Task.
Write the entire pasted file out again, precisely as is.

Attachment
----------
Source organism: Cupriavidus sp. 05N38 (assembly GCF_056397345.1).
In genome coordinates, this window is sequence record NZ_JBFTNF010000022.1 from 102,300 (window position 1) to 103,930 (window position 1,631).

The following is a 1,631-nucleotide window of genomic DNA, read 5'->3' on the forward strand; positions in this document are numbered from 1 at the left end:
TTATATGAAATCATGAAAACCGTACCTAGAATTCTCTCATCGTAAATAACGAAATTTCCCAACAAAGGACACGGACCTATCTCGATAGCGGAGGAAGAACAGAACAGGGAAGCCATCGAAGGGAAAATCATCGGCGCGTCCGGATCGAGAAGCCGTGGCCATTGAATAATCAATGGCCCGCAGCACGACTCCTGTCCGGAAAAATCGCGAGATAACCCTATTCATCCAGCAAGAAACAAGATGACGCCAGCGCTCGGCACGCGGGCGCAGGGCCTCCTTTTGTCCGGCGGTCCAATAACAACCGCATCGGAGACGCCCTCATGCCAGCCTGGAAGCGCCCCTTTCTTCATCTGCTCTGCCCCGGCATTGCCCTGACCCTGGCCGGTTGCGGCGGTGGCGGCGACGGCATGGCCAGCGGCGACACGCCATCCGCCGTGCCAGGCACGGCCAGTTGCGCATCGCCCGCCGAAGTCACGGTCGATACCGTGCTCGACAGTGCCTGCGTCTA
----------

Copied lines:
Source organism: Cupriavidus sp. 05N38 (assembly GCF_056397345.1).
In genome coordinates, this window is sequence record NZ_JBFTNF010000022.1 from 102,300 (window position 1) to 103,930 (window position 1,631).

The following is a 1,631-nucleotide window of genomic DNA, read 5'->3' on the forward strand; positions in this document are numbered from 1 at the left end:
TTATATGAAATCATGAAAACCGTACCTAGAATTCTCTCATCGTAAATAACGAAATTTCCCAACAAAGGACACGGACCTATCTCGATAGCGGAGGAAGAACAGAACAGGGAAGCCATCGAAGGGAAAATCATCGGCGCGTCCGGATCGAGAAGCCGTGGCCATTGAATAATCAATGGCCCGCAGCACGACTCCTGTCCGGAAAAATCGCGAGATAACCCTATTCATCCAGCAAGAAACAAGATGACGCCAGCGCTCGGCACGCGGGCGCAGGGCCTCCTTTTGTCCGGCGGTCCAATAACAACCGCATCGGAGACGCCCTCATGCCAGCCTGGAAGCGCCCCTTTCTTCATCTGCTCTGCCCCGGCATTGCCCTGACCCTGGCCGGTTGCGGCGGTGGCGGCGACGGCATGGCCAGCGGCGACACGCCATCCGCCGTGCCAGGCACGGCCAGTTGCGCATCGCCCGCCGAAGTCACGGTCGATACCGTGCTCGACAGTGCCTGCGTCTA